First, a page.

TCU has been an interesting team to watch, and it’s sad that Jaylen Fisher went down, which I think hurt their chances from being a NCAA Tournament lock or higher up in the Big 12 standings. The Slovakian center Vladimir Brodziansky has been a beast this year as his 128.0 offensive rating is 26th best in the nation (plus I’m privy to European players, especially European big men). And let’s face it…Jamie Dixon is a hell of a coach. Just look at TCU now compared to the Trent Johnson days, and look how far Pitt has fallen under Kevin Stallings. And lastly, don’t forget that TCU made a run to the Big 12 Championship last year, nearly getting the auto bid into the Tournament. If they can make a similar run, they’ll lock up their first tournament berth in quite some time. They have some problems defensively, but TCU has the coaching chops and offensive firepower to finish the season strong.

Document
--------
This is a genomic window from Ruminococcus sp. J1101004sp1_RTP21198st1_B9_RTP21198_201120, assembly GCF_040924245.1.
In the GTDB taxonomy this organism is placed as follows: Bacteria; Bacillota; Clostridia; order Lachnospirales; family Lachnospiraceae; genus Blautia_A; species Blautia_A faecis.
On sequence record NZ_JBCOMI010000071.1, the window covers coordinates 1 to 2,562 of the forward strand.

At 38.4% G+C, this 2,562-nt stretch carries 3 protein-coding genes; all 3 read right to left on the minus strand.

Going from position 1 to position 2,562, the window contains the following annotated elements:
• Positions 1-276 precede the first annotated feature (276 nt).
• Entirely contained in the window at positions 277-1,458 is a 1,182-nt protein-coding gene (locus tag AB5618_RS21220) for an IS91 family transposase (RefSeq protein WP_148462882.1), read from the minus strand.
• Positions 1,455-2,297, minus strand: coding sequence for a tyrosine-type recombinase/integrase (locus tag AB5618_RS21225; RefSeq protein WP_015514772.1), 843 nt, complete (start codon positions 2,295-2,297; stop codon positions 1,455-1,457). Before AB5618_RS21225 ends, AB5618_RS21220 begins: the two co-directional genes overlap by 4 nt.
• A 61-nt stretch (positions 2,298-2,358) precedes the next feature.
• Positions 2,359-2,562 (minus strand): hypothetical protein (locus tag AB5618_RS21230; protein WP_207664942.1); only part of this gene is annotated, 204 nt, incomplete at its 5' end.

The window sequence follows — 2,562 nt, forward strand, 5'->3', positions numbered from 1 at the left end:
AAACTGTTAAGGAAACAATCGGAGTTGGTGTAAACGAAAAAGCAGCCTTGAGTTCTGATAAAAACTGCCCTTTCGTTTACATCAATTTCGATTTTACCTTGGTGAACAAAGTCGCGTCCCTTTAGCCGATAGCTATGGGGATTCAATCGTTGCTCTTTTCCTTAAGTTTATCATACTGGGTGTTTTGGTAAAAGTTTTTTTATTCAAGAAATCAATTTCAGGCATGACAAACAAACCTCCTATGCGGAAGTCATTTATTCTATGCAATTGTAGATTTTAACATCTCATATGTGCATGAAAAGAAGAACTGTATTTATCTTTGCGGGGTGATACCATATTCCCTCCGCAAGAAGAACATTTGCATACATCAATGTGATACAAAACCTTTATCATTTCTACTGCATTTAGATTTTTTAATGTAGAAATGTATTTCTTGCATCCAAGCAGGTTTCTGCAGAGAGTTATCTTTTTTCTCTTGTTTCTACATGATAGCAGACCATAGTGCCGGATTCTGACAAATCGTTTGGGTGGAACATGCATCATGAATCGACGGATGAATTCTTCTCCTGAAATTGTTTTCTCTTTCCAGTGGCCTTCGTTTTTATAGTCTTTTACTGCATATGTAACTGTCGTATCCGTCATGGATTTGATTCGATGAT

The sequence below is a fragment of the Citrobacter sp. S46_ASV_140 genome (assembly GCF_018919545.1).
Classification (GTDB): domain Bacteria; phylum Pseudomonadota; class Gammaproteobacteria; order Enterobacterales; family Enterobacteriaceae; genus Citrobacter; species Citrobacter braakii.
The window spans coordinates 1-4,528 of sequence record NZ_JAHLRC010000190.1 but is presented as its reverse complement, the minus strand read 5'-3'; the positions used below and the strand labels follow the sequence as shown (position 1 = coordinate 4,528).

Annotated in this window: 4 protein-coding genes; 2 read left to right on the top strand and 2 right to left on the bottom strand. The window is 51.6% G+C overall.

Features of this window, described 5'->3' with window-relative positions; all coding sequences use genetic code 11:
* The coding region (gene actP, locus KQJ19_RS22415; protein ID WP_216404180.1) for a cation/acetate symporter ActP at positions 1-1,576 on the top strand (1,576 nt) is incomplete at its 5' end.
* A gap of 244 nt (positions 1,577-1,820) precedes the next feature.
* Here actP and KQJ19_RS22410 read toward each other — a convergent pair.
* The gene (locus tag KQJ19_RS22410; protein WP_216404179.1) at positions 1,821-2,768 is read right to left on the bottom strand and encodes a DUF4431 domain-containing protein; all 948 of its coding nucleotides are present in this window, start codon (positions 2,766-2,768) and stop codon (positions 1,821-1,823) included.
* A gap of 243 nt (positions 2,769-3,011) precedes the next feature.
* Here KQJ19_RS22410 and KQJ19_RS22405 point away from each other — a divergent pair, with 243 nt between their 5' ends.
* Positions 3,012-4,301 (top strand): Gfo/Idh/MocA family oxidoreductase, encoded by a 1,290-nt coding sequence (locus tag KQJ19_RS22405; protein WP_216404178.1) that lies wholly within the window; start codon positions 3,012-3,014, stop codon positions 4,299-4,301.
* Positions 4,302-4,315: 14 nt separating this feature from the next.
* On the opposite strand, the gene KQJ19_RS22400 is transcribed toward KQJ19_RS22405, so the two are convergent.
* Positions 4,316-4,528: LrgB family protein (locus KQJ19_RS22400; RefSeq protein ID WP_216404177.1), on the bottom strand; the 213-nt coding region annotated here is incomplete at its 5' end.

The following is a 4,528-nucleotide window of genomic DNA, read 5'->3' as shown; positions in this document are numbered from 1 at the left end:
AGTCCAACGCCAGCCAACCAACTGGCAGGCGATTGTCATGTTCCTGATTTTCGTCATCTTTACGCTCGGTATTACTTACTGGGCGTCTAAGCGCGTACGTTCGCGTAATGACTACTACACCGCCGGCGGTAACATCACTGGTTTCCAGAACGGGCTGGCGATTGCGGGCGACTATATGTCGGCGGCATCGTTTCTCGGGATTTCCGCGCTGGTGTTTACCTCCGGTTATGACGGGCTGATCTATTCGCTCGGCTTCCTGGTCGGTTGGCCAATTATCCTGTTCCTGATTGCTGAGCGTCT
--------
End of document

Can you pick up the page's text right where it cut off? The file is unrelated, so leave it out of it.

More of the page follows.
Oklahoma has been the biggest head scratcher this year. Accomplished coach? Lon Kruger, so check. Star, Naismith-candidate player? Trae Young, so check. Big wins? Oregon, USC, Wichita State, sweep over TCU, and over Tech. Oklahoma should not be this far down on the power rankings, but February has not been kind to the Sooners. Kruger’s team is 0-6 in games in February so far, and Big 12 defenses have adjusted to Young, and the rest of OU’s team hasn’t done diddly. If there’s one major difference from college and pro ball, it’s that complementary players struggle stepping up when opposing teams shut their star player down. That has been the case for OU, as they have been reliant on Young for so long that they have no idea what to do when he’s not clicking on all cylinders. That was incredibly evident as KU thumped OU 104-74 and held Young to 3 of 13 shooting on Monday night. Will OU miss the tournament? I don’t think so. They have too many good wins, and the media have been on him for so long this season that the tournament committee would be amiss to leave him and the Sooners out. However, they have fallen from grace quickly and they look like a one and done team, not just in the Tournament, but in the Big 12 Championship perhaps as well.